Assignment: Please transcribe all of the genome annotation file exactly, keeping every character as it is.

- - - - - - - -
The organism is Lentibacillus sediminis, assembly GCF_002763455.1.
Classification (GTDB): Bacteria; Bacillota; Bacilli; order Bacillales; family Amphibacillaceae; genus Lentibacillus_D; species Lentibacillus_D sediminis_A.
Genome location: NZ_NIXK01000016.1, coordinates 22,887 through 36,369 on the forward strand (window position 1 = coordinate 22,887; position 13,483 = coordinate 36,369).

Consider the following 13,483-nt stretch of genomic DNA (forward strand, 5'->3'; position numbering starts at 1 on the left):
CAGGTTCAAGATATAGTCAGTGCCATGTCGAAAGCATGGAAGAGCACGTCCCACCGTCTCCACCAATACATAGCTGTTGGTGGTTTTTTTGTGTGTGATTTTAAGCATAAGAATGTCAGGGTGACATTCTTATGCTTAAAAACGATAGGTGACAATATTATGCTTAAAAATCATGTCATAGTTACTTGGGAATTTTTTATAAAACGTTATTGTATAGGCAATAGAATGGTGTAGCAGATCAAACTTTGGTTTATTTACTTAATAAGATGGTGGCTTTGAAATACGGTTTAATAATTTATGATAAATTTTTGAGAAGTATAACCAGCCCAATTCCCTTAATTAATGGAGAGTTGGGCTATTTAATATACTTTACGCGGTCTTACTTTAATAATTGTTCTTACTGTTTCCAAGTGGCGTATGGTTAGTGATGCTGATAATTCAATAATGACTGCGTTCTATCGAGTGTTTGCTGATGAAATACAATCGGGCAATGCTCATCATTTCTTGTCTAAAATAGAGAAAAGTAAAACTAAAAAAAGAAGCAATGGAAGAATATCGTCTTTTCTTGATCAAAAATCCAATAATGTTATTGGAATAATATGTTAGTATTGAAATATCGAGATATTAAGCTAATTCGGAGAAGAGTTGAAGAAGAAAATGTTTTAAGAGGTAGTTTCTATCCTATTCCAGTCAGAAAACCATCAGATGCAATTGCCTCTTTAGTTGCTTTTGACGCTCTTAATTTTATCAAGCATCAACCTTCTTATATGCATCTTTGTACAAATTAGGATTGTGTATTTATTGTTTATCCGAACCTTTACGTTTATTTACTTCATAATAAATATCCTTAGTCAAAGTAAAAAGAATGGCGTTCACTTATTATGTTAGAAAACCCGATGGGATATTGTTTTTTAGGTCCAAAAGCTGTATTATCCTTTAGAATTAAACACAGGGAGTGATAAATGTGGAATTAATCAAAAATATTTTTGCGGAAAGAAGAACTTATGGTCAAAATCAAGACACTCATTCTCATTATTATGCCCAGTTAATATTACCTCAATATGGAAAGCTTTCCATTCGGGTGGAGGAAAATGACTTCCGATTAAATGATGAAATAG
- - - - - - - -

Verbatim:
The organism is Lentibacillus sediminis, assembly GCF_002763455.1.
Classification (GTDB): Bacteria; Bacillota; Bacilli; order Bacillales; family Amphibacillaceae; genus Lentibacillus_D; species Lentibacillus_D sediminis_A.
Genome location: NZ_NIXK01000016.1, coordinates 22,887 through 36,369 on the forward strand (window position 1 = coordinate 22,887; position 13,483 = coordinate 36,369).

Consider the following 13,483-nt stretch of genomic DNA (forward strand, 5'->3'; position numbering starts at 1 on the left):
CAGGTTCAAGATATAGTCAGTGCCATGTCGAAAGCATGGAAGAGCACGTCCCACCGTCTCCACCAATACATAGCTGTTGGTGGTTTTTTTGTGTGTGATTTTAAGCATAAGAATGTCAGGGTGACATTCTTATGCTTAAAAACGATAGGTGACAATATTATGCTTAAAAATCATGTCATAGTTACTTGGGAATTTTTTATAAAACGTTATTGTATAGGCAATAGAATGGTGTAGCAGATCAAACTTTGGTTTATTTACTTAATAAGATGGTGGCTTTGAAATACGGTTTAATAATTTATGATAAATTTTTGAGAAGTATAACCAGCCCAATTCCCTTAATTAATGGAGAGTTGGGCTATTTAATATACTTTACGCGGTCTTACTTTAATAATTGTTCTTACTGTTTCCAAGTGGCGTATGGTTAGTGATGCTGATAATTCAATAATGACTGCGTTCTATCGAGTGTTTGCTGATGAAATACAATCGGGCAATGCTCATCATTTCTTGTCTAAAATAGAGAAAAGTAAAACTAAAAAAAGAAGCAATGGAAGAATATCGTCTTTTCTTGATCAAAAATCCAATAATGTTATTGGAATAATATGTTAGTATTGAAATATCGAGATATTAAGCTAATTCGGAGAAGAGTTGAAGAAGAAAATGTTTTAAGAGGTAGTTTCTATCCTATTCCAGTCAGAAAACCATCAGATGCAATTGCCTCTTTAGTTGCTTTTGACGCTCTTAATTTTATCAAGCATCAACCTTCTTATATGCATCTTTGTACAAATTAGGATTGTGTATTTATTGTTTATCCGAACCTTTACGTTTATTTACTTCATAATAAATATCCTTAGTCAAAGTAAAAAGAATGGCGTTCACTTATTATGTTAGAAAACCCGATGGGATATTGTTTTTTAGGTCCAAAAGCTGTATTATCCTTTAGAATTAAACACAGGGAGTGATAAATGTGGAATTAATCAAAAATATTTTTGCGGAAAGAAGAACTTATGGTCAAAATCAAGACACTCATTCTCATTATTATGCCCAGTTAATATTACCTCAATATGGAAAGCTTTCCATTCGGGTGGAGGAAAATGACTTCCGATTAAATGATGAAATAG